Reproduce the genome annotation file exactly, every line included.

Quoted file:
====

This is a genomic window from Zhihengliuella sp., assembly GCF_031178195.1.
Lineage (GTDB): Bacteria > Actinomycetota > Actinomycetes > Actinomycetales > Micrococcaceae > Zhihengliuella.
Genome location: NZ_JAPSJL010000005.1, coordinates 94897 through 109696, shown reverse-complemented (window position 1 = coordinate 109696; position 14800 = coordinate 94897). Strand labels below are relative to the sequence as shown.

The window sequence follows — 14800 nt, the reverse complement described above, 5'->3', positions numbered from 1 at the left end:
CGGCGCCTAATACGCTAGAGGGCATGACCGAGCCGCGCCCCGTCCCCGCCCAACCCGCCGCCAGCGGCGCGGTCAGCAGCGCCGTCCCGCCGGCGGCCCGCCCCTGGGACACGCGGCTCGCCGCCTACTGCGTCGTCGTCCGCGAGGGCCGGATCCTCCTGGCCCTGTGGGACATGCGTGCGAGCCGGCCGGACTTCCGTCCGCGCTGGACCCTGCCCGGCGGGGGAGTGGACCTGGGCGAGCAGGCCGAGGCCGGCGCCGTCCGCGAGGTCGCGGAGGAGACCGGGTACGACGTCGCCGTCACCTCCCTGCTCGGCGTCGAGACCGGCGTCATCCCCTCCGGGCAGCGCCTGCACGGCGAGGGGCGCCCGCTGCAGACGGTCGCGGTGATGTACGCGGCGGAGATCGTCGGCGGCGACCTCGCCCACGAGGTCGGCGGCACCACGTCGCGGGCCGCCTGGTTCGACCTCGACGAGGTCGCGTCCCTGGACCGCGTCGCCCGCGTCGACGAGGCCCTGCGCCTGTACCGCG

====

This is a genomic window from Zhihengliuella sp., assembly GCF_031178195.1.
Lineage (GTDB): Bacteria > Actinomycetota > Actinomycetes > Actinomycetales > Micrococcaceae > Zhihengliuella.
Genome location: NZ_JAPSJL010000005.1, coordinates 94897 through 109696, shown reverse-complemented (window position 1 = coordinate 109696; position 14800 = coordinate 94897). Strand labels below are relative to the sequence as shown.

The window sequence follows — 14800 nt, the reverse complement described above, 5'->3', positions numbered from 1 at the left end:
CGGCGCCTAATACGCTAGAGGGCATGACCGAGCCGCGCCCCGTCCCCGCCCAACCCGCCGCCAGCGGCGCGGTCAGCAGCGCCGTCCCGCCGGCGGCCCGCCCCTGGGACACGCGGCTCGCCGCCTACTGCGTCGTCGTCCGCGAGGGCCGGATCCTCCTGGCCCTGTGGGACATGCGTGCGAGCCGGCCGGACTTCCGTCCGCGCTGGACCCTGCCCGGCGGGGGAGTGGACCTGGGCGAGCAGGCCGAGGCCGGCGCCGTCCGCGAGGTCGCGGAGGAGACCGGGTACGACGTCGCCGTCACCTCCCTGCTCGGCGTCGAGACCGGCGTCATCCCCTCCGGGCAGCGCCTGCACGGCGAGGGGCGCCCGCTGCAGACGGTCGCGGTGATGTACGCGGCGGAGATCGTCGGCGGCGACCTCGCCCACGAGGTCGGCGGCACCACGTCGCGGGCCGCCTGGTTCGACCTCGACGAGGTCGCGTCCCTGGACCGCGTCGCCCGCGTCGACGAGGCCCTGCGCCTGTACCGCG